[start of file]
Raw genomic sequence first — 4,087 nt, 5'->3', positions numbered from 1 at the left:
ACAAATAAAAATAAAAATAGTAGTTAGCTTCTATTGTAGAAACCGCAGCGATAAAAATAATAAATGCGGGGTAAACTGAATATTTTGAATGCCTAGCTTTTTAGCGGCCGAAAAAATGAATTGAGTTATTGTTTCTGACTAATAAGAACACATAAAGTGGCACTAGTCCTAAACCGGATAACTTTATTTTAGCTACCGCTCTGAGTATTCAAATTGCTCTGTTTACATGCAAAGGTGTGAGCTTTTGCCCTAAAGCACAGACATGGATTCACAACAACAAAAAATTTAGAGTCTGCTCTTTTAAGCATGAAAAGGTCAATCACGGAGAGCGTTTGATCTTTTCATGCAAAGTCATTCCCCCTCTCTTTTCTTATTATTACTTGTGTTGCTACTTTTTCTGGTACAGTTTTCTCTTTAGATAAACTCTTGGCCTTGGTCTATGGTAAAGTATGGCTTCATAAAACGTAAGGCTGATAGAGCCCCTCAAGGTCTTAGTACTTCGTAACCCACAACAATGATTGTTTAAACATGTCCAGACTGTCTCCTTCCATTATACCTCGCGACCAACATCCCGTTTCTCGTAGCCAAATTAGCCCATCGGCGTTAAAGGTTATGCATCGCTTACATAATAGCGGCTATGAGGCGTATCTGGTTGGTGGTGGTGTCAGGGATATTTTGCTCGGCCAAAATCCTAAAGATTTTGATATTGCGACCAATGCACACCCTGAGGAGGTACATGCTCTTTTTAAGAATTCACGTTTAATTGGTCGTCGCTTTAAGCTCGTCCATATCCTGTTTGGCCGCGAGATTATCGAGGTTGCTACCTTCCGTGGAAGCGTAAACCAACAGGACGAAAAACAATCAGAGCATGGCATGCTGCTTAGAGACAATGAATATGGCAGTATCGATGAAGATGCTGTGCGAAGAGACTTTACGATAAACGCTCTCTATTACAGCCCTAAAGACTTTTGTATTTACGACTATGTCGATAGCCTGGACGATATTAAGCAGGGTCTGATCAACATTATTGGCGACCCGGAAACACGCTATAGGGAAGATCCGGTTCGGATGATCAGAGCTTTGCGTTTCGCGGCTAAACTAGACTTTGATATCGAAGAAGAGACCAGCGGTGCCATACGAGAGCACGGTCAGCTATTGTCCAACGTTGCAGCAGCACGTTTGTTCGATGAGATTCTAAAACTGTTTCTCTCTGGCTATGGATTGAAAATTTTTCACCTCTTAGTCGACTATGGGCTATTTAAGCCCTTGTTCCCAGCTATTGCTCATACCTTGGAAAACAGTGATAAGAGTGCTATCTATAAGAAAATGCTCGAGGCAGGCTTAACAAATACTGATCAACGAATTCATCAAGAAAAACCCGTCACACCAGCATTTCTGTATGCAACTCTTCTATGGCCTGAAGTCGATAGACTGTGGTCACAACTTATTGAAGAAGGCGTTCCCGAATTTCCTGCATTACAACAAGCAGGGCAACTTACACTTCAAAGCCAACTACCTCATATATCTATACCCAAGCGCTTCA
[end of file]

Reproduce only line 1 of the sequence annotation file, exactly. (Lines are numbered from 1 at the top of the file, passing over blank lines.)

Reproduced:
Raw genomic sequence first — 4,087 nt, 5'->3', positions numbered from 1 at the left: